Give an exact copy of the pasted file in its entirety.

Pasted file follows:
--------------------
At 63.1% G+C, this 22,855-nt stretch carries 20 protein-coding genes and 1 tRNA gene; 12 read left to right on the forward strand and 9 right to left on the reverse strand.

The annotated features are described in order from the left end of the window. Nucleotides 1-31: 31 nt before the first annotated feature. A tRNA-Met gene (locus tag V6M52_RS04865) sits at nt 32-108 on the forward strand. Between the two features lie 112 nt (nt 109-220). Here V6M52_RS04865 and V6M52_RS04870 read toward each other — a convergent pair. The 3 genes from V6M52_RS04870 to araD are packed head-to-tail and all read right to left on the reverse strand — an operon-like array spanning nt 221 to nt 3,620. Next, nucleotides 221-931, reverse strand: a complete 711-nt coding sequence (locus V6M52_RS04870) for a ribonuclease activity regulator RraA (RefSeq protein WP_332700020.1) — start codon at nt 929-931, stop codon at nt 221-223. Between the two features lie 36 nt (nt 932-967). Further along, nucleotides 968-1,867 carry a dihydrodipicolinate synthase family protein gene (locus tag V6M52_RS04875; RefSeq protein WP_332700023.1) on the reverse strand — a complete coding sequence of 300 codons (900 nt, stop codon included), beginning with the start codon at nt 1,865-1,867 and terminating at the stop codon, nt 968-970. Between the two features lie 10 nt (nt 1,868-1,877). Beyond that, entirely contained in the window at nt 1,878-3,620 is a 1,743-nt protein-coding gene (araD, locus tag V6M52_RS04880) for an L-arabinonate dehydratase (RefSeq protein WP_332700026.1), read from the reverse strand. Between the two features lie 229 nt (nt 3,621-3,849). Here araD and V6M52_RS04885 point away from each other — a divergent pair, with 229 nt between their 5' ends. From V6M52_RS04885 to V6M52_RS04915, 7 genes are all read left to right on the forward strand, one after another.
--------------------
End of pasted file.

At 63.1% G+C, this 22,855-nt stretch carries 20 protein-coding genes and 1 tRNA gene; 12 read left to right on the forward strand and 9 right to left on the reverse strand.

The annotated features are described in order from the left end of the window. Nucleotides 1-31: 31 nt before the first annotated feature. A tRNA-Met gene (locus tag V6M52_RS04865) sits at nt 32-108 on the forward strand. Between the two features lie 112 nt (nt 109-220). Here V6M52_RS04865 and V6M52_RS04870 read toward each other — a convergent pair. The 3 genes from V6M52_RS04870 to araD are packed head-to-tail and all read right to left on the reverse strand — an operon-like array spanning nt 221 to nt 3,620. Next, nucleotides 221-931, reverse strand: a complete 711-nt coding sequence (locus V6M52_RS04870) for a ribonuclease activity regulator RraA (RefSeq protein WP_332700020.1) — start codon at nt 929-931, stop codon at nt 221-223. Between the two features lie 36 nt (nt 932-967). Further along, nucleotides 968-1,867 carry a dihydrodipicolinate synthase family protein gene (locus tag V6M52_RS04875; RefSeq protein WP_332700023.1) on the reverse strand — a complete coding sequence of 300 codons (900 nt, stop codon included), beginning with the start codon at nt 1,865-1,867 and terminating at the stop codon, nt 968-970. Between the two features lie 10 nt (nt 1,868-1,877). Beyond that, entirely contained in the window at nt 1,878-3,620 is a 1,743-nt protein-coding gene (araD, locus tag V6M52_RS04880) for an L-arabinonate dehydratase (RefSeq protein WP_332700026.1), read from the reverse strand. Between the two features lie 229 nt (nt 3,621-3,849). Here araD and V6M52_RS04885 point away from each other — a divergent pair, with 229 nt between their 5' ends. From V6M52_RS04885 to V6M52_RS04915, 7 genes are all read left to right on the forward strand, one after another.